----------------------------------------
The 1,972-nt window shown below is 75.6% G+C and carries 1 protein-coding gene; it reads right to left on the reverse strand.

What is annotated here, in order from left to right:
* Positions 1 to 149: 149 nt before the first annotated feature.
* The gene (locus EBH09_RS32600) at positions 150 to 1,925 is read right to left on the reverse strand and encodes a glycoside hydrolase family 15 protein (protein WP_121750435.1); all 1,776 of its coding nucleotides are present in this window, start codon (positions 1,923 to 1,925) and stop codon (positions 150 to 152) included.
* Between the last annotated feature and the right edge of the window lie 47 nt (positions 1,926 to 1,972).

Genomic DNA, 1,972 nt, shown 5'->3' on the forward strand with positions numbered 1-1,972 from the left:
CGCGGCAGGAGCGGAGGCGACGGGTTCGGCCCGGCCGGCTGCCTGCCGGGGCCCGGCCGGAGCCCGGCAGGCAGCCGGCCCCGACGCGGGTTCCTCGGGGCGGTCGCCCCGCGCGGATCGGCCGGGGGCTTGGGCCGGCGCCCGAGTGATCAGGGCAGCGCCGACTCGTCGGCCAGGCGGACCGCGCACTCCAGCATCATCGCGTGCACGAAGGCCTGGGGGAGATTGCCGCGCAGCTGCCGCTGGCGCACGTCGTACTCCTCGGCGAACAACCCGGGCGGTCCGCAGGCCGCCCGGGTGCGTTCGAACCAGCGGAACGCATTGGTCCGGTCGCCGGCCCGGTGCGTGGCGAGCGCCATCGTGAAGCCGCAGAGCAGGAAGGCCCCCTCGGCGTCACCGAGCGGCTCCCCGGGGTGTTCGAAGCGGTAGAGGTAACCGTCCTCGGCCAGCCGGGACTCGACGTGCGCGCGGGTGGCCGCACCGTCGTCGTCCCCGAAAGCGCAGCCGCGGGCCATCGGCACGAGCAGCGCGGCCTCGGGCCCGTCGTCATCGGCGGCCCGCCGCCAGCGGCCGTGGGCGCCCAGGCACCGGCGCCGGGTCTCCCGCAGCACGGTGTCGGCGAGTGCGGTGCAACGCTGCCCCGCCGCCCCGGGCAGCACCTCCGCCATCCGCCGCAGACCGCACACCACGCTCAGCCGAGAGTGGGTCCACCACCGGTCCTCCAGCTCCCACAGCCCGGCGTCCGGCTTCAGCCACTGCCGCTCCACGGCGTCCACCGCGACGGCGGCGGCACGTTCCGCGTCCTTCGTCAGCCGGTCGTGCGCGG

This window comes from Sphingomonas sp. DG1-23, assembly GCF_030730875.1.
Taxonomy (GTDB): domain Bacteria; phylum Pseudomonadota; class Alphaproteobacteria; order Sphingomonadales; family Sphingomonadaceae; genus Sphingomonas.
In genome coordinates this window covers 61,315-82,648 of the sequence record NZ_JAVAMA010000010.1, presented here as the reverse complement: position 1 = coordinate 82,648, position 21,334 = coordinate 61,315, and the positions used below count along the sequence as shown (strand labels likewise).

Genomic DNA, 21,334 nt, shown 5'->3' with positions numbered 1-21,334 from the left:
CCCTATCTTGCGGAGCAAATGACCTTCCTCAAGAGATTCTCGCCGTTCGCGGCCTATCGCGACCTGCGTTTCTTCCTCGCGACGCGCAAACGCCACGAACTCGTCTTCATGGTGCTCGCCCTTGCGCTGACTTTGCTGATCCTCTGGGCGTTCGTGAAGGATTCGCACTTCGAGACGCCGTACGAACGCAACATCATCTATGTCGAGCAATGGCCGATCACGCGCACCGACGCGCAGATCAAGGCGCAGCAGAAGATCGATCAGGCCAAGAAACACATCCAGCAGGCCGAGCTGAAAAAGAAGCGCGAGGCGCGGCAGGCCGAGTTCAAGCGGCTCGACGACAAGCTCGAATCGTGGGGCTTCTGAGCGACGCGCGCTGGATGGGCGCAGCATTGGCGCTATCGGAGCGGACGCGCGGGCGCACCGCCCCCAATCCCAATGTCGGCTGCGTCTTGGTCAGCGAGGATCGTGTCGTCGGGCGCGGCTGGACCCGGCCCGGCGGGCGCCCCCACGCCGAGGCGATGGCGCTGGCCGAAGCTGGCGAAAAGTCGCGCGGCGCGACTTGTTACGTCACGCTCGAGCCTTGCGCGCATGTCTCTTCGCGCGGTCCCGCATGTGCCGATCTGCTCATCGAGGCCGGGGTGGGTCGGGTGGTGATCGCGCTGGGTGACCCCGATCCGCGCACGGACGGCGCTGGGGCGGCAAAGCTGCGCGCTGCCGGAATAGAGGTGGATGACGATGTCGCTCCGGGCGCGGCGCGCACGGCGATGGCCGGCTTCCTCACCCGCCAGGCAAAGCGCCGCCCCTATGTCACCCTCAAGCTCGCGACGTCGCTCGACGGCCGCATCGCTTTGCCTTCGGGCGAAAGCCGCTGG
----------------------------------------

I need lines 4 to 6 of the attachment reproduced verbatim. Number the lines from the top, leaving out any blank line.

* The gene (locus EBH09_RS32600) at positions 150 to 1,925 is read right to left on the reverse strand and encodes a glycoside hydrolase family 15 protein (protein WP_121750435.1); all 1,776 of its coding nucleotides are present in this window, start codon (positions 1,923 to 1,925) and stop codon (positions 150 to 152) included.
* Between the last annotated feature and the right edge of the window lie 47 nt (positions 1,926 to 1,972).

Genomic DNA, 1,972 nt, shown 5'->3' on the forward strand with positions numbered 1-1,972 from the left: